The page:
“Oh, sweet baby Jesus,” Sarah says over and over to herself, teeth chattering. Her husband’s, Travis’s, old pickup truck didn’t insulate the heat well enough, in spite of the blankets they jammed throughout the interior, covering the windshield entirely. She looked out of the little peephole in the passenger side window, but there was no sign of Travis. Travis said he’d be back by sunrise. By sunrise, everything would be better again.
Her husband took the rifle but they kept a pistol in the glove compartment that he had taught her how to use. “Oh, sweet baby Jesus,” she repeated, huddled up in the old quilt her mother had made her when she was a child. It had animals painstakingly sewn into the fabric. She shivered. “Travis. Please be okay out there.”
Nights are the worst. Sarah sees creatures in the shadows, ones that are there as often as not. She usually never knows for sure until she can see the creatures well enough to hear their hooves crunch through the snow. One time, a squirrel jumped onto the windshield and tried to gnaw through it to get to them. Sarah thought, in a situation like that, that she would have screamed hysterically. But she just sat there, gun pointed at the squirrel, heart hammering against her ribs. Travis never woke up and she never told him about the incident, either. There’s enough terror in the daytime without Travis hearing about the sound the owls make when they’re dead. When undead birds sing, there’s no music in it. There’s just a low, long whistle. Sarah thinks that the owls sound deeper and sadder than anything she’s ever known. Nights are the worst, but Sarah chooses them. She’d rather stay awake through the horror than never wake up.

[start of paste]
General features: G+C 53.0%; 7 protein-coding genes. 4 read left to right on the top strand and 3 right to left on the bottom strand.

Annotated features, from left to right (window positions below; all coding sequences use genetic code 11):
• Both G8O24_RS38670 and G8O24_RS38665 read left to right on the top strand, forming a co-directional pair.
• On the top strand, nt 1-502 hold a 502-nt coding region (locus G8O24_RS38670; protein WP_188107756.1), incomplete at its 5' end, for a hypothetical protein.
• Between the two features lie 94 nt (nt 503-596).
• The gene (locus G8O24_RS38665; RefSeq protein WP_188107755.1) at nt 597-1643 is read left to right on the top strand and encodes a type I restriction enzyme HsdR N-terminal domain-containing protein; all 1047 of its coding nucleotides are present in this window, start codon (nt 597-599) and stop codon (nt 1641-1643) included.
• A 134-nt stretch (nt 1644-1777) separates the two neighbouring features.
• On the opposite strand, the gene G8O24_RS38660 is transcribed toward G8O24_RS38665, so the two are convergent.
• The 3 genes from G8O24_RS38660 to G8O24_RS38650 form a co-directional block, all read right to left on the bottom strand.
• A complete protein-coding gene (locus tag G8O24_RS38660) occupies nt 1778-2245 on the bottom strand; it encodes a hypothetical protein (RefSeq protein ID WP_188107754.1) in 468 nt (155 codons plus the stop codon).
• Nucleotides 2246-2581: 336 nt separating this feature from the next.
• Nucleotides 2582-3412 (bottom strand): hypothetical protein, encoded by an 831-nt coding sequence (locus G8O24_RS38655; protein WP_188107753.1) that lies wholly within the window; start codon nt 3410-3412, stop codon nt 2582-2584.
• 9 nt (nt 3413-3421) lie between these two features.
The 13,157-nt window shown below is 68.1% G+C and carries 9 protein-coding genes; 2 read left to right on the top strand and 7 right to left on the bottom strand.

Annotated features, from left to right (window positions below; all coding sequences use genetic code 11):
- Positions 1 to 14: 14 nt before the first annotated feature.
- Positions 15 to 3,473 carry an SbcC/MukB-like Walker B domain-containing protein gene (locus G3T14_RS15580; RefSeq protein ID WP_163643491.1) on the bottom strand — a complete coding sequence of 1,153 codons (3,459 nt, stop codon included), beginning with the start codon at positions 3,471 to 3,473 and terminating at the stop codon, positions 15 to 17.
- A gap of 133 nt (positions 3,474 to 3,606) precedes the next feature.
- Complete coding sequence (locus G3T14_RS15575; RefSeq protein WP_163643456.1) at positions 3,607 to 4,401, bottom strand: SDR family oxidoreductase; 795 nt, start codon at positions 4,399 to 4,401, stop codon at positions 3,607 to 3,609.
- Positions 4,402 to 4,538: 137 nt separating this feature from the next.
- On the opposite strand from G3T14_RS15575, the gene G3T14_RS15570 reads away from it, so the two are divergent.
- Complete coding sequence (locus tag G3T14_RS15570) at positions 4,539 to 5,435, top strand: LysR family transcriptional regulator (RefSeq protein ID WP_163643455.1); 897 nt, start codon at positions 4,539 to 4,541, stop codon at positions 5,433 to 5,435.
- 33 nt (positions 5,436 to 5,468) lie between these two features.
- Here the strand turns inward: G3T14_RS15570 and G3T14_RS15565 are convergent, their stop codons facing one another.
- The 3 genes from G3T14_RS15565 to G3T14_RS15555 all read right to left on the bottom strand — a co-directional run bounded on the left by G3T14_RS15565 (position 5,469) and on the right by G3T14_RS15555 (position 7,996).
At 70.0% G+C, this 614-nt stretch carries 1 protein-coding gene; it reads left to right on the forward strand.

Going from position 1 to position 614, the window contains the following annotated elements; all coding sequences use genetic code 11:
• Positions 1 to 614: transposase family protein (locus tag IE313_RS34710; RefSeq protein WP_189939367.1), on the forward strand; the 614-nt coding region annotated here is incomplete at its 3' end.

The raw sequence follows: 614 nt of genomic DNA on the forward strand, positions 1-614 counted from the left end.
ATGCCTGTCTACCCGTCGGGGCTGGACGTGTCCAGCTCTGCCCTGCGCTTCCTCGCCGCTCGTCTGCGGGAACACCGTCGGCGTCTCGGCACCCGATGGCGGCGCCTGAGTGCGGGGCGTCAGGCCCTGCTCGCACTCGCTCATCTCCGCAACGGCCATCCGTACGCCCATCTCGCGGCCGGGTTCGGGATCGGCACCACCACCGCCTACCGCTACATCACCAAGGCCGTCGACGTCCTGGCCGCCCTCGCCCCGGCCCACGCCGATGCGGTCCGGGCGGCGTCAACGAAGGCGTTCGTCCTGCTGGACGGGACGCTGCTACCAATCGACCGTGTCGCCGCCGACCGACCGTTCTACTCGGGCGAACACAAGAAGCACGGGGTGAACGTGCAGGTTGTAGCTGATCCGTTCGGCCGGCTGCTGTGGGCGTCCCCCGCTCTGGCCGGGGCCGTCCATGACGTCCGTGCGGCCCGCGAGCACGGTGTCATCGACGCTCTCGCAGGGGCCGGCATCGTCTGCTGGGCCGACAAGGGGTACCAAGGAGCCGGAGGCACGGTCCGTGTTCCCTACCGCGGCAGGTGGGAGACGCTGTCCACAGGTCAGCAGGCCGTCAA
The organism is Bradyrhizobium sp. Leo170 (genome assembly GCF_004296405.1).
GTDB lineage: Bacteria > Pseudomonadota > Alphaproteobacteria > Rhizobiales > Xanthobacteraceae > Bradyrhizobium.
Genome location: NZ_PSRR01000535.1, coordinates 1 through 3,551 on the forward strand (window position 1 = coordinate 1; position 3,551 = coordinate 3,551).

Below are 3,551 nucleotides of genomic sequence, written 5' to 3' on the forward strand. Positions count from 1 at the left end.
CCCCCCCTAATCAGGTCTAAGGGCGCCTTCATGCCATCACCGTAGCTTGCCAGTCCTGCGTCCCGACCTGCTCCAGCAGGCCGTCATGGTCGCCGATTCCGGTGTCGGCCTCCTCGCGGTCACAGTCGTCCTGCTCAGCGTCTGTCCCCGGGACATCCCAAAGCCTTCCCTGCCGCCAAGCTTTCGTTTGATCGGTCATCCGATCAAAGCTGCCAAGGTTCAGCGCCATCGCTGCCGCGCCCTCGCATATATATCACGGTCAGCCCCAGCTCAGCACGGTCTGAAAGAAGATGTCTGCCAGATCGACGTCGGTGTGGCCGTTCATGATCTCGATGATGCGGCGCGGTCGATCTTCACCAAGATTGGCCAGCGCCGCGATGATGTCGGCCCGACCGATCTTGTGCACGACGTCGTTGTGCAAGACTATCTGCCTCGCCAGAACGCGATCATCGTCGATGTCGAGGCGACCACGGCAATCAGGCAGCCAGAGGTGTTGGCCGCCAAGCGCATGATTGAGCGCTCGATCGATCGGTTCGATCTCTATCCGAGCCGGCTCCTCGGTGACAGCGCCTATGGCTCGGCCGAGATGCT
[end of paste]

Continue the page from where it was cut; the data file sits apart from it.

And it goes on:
“Where are you, Travis?” the warm air leaves her mouth like a ghost. She huddles up in her animal blanket, hiding from the creatures in the night. Sarah feels warm in her mother’s patchwork. If the zombie outbreak had never occurred, she and Travis would be celebrating Christmas at her parents’ house in Michigan. They’d be eating ham and watching the wild turkeys hobble by outside the glass sliding window. One of their family traditions was to roast up chestnuts and eat them by the fireplace. She would always fall asleep there, feet toasty warm. Sarah dreamed sweet dreams back then…